29 December 2008

RIP: Lt Col Eric Wilson VC

Pte J G Beharry VC and Lt Col E C T Wilson VC

Lt Col Eric Charles Twelves Wilson VC
2 Oct 1912 - 23 Dec 2008

ZUI this article from The Telegraph:
Lieutenant-Colonel Eric Wilson, who died on December 23 aged 96, was awarded a Victoria Cross for his gallant defence against a large Italian force during the East African campaign in August 1940; the award was originally posthumous since Wilson was thought to have been killed in action.

When the Italians, with 350,000 troops in Abyssinia and Eritrea, invaded British Somaliland, which was defended by 1,500 men, they threatened control of the entrance to the Red Sea and British positions from Aden to Suez. As they headed for Berbera, on the coast, a meagre Allied force began to search for a defensive position. Most of the terrain was flat, but parallel to the sea lay the rugged Golis hills, with an 8,000ft pass, where the Allies chose to make their stand.

Wilson, an acting captain with the Somaliland Camel Corps, was given the vital task of siting the corps' machine guns on four small hills of the Tug Argan Pass – named Black, Knobbly, Mill and Observation – though they were too widely separated to cover their entire vista.


On recovering consciousness he emerged from the crevasse which had sheltered the gun to find dead bodies all around, including that of his terrier. On walking down he met a white NCO, with whom he was then captured by the Italians.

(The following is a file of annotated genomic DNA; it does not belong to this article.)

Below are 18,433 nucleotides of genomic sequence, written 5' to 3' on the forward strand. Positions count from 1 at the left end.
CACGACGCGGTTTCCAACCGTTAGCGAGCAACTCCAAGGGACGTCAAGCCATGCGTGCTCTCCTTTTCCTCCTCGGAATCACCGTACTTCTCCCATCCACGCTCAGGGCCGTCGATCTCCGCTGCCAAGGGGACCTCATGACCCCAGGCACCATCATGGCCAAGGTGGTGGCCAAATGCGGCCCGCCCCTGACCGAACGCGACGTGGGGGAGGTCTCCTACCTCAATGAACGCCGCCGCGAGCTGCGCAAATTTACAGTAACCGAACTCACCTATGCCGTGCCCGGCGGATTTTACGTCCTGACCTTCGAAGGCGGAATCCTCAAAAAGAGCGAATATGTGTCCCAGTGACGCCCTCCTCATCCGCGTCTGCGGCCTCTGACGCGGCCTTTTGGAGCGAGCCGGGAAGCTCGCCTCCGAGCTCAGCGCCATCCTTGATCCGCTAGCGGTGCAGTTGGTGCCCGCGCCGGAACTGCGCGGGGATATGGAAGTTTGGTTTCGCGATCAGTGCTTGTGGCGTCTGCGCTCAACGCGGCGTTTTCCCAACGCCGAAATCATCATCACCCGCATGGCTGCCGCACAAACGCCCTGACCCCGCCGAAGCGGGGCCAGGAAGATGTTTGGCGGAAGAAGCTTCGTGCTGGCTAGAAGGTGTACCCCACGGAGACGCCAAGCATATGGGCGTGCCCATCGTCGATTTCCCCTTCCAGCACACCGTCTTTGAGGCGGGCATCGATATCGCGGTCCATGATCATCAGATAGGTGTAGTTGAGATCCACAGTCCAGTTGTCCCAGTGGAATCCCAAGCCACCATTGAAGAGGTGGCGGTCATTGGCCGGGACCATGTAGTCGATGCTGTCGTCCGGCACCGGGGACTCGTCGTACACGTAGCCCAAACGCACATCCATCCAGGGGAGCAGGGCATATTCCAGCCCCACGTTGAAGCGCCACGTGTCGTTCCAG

When news of the action reached London, Wilson was believed to have been killed in the final assault, and his VC was gazetted two months later. But after medical treatment, he was put in a prison camp at Adi Ugri in Eritrea. Four months later a captured RAF officer was surprised to meet the "late" Captain Wilson, and informed him of his award. A few weeks later preparations were almost complete for a mass escape by tunnel when the prisoners woke up to find all their captors but the commandant gone before the arrival of British troops.


Eric Charles Twelves Wilson, the son of the rector of Hunsdon, Hertfordshire, was born on October 2 1912 at Sandown on the Isle of Wight. His interest in East Africa was kindled by his grandfather, who had founded the Church Missionary Society in Buganda.

At Marlborough, where Eric was a fine athlete, he discovered a statue of Richard Corfield, who had perished fighting with Somalis against the Mad Mullah in 1913. He decided on a military life and, despite wearing spectacles, passed the Sandhurst entrance exam while still at school.

In 1933 he was commissioned into the East Surrey Regiment. Four years later he volunteered for the King's African Rifles, supporting the colonial administration upcountry in Tanganyika and became a Nyassa speaker.

In 1939 he was delighted to be ordered to form 75 Somali conscripts into a company of machine-gunners with the Somaliland Camel Corps; the Somalis considered camels too precious to ride, keeping them for their milk and for transporting the Vickers machine guns.


After recovering from his wounds at Tug Argan, Wilson served in North Africa as adjutant of the Long Range Desert Group, demonstrating a knowledge of the desert which greatly aided its work behind German lines.